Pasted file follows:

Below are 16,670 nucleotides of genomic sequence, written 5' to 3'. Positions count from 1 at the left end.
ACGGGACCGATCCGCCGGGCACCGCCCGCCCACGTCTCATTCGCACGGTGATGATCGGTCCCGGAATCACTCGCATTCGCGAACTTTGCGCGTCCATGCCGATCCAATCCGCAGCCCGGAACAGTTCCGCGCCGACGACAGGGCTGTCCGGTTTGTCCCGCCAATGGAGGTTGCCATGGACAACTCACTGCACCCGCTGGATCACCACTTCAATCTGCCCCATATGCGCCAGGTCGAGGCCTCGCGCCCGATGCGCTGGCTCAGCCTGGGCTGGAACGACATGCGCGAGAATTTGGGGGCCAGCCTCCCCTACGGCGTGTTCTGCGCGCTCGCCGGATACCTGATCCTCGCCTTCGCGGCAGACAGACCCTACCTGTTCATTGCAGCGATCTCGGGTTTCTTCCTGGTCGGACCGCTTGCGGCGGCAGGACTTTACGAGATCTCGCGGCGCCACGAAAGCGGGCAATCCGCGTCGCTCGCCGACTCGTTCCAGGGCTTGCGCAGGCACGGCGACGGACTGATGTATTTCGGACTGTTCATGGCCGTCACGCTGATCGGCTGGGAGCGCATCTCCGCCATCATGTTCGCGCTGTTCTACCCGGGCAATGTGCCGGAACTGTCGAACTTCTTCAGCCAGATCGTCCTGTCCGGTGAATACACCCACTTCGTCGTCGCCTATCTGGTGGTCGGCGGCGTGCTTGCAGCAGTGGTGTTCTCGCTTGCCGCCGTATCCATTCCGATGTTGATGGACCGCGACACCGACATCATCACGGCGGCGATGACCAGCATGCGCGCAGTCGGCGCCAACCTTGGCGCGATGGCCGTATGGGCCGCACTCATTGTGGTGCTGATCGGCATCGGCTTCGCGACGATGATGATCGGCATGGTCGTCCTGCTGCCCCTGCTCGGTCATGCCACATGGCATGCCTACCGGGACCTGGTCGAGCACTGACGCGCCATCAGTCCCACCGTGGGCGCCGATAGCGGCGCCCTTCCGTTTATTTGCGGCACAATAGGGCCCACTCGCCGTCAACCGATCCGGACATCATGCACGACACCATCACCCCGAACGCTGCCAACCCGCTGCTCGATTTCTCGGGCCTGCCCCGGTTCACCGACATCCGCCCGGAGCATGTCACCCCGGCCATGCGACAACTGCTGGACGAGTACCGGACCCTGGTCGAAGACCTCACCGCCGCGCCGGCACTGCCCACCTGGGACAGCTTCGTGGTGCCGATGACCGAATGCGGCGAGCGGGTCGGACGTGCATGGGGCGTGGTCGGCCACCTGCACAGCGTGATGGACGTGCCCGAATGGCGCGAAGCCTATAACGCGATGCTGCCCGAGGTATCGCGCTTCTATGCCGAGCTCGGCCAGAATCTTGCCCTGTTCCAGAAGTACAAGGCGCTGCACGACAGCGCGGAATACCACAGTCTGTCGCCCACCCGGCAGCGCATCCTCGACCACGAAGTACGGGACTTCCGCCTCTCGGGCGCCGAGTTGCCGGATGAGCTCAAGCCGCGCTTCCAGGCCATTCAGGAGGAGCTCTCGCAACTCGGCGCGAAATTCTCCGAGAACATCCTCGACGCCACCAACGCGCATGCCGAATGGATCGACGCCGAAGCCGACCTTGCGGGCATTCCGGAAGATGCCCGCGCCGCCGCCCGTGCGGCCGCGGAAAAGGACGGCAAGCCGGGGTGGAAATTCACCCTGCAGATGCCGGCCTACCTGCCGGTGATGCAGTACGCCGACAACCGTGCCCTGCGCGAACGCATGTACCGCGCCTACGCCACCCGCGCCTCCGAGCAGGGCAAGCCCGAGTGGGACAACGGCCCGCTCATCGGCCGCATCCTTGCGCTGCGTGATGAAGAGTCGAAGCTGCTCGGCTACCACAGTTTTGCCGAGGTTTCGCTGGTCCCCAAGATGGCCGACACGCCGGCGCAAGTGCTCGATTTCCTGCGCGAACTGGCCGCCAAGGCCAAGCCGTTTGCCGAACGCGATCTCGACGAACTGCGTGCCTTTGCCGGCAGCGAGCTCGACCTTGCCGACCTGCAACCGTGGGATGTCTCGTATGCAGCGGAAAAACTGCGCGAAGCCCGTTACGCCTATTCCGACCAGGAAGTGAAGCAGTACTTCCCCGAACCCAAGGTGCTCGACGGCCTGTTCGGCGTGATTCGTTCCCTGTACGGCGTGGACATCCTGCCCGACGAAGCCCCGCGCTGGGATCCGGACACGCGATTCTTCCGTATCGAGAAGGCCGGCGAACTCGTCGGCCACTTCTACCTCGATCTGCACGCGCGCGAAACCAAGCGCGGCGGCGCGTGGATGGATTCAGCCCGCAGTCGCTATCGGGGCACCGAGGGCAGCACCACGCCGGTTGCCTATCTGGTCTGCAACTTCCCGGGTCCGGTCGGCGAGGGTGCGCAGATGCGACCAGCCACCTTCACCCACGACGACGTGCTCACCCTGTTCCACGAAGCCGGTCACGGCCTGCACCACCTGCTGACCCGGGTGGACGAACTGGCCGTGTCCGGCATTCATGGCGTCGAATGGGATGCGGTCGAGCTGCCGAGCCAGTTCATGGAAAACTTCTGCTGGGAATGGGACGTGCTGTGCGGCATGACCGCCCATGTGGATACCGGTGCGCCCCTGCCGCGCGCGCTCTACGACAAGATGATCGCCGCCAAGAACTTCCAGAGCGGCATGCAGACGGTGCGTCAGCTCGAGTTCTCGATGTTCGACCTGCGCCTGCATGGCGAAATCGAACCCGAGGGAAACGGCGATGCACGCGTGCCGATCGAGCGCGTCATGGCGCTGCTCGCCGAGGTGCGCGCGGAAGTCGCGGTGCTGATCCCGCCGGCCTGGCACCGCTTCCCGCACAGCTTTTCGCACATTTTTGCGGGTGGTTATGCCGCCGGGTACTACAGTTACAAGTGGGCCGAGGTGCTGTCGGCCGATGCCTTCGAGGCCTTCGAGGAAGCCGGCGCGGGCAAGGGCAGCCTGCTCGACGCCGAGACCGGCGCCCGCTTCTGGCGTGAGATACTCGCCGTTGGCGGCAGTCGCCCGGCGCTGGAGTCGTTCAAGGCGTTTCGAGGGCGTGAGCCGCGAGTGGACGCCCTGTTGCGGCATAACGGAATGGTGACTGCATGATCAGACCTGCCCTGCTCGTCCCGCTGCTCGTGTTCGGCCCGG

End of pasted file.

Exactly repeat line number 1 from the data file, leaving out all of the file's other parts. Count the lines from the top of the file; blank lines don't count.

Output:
Below are 16,670 nucleotides of genomic sequence, written 5' to 3'. Positions count from 1 at the left end.